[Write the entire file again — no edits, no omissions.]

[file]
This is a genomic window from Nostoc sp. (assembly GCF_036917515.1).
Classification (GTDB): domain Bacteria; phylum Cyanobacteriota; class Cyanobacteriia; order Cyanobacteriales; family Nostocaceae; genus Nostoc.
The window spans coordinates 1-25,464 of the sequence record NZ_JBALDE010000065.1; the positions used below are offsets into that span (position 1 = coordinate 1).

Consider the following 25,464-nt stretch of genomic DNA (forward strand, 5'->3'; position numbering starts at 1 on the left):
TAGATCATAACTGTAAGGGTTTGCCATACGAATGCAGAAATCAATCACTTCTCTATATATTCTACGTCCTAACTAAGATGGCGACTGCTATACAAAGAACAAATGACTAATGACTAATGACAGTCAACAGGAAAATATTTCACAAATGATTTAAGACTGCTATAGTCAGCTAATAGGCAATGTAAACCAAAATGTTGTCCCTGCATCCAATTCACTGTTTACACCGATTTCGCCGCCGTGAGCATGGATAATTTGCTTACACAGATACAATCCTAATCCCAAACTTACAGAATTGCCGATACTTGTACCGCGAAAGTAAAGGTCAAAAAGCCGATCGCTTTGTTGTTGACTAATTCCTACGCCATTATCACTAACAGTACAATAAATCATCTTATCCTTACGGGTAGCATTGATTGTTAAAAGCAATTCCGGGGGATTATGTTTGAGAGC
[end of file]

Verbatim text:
This is a genomic window from Nostoc sp. (assembly GCF_036917515.1).
Classification (GTDB): domain Bacteria; phylum Cyanobacteriota; class Cyanobacteriia; order Cyanobacteriales; family Nostocaceae; genus Nostoc.
The window spans coordinates 1-25,464 of the sequence record NZ_JBALDE010000065.1; the positions used below are offsets into that span (position 1 = coordinate 1).

Consider the following 25,464-nt stretch of genomic DNA (forward strand, 5'->3'; position numbering starts at 1 on the left):
TAGATCATAACTGTAAGGGTTTGCCATACGAATGCAGAAATCAATCACTTCTCTATATATTCTACGTCCTAACTAAGATGGCGACTGCTATACAAAGAACAAATGACTAATGACTAATGACAGTCAACAGGAAAATATTTCACAAATGATTTAAGACTGCTATAGTCAGCTAATAGGCAATGTAAACCAAAATGTTGTCCCTGCATCCAATTCACTGTTTACACCGATTTCGCCGCCGTGAGCATGGATAATTTGCTTACACAGATACAATCCTAATCCCAAACTTACAGAATTGCCGATACTTGTACCGCGAAAGTAAAGGTCAAAAAGCCGATCGCTTTGTTGTTGACTAATTCCTACGCCATTATCACTAACAGTACAATAAATCATCTTATCCTTACGGGTAGCATTGATTGTTAAAAGCAATTCCGGGGGATTATGTTTGAGAGC